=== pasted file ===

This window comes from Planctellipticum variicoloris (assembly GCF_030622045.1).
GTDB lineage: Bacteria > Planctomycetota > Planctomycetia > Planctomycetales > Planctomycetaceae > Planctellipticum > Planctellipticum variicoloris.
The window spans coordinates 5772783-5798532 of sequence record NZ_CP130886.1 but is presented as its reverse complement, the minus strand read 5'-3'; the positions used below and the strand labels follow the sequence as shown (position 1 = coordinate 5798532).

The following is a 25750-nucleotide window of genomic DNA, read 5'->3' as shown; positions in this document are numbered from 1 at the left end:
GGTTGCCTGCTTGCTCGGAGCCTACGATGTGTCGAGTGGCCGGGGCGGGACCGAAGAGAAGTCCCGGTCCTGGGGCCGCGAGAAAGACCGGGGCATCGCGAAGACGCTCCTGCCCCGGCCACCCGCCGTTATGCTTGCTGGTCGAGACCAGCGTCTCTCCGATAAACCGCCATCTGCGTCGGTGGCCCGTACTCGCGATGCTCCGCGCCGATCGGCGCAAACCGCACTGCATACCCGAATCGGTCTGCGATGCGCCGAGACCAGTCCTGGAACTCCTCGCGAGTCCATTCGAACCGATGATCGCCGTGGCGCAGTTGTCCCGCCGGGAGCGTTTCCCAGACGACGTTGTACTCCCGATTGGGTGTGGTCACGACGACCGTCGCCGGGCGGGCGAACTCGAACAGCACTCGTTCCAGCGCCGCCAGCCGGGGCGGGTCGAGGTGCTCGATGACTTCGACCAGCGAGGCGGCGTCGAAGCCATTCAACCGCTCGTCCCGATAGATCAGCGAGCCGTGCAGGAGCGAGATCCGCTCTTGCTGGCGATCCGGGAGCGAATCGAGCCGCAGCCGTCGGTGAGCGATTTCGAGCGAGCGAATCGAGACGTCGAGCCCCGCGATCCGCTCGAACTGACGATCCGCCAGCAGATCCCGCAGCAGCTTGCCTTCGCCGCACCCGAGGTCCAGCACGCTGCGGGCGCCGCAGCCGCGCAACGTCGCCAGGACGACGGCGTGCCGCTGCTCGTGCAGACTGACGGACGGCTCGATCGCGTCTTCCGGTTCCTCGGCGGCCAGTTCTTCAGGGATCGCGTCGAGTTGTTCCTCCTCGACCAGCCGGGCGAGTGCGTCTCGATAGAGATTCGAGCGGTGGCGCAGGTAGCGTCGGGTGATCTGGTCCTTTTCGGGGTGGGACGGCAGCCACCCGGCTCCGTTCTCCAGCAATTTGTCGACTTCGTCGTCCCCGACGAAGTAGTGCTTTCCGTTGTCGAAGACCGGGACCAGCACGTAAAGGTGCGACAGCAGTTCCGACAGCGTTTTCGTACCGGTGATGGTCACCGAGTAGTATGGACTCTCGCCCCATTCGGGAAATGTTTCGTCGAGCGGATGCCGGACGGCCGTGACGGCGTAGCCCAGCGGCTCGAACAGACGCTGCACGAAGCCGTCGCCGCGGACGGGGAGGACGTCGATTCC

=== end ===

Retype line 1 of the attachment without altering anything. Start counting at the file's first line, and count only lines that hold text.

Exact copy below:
This window comes from Planctellipticum variicoloris (assembly GCF_030622045.1).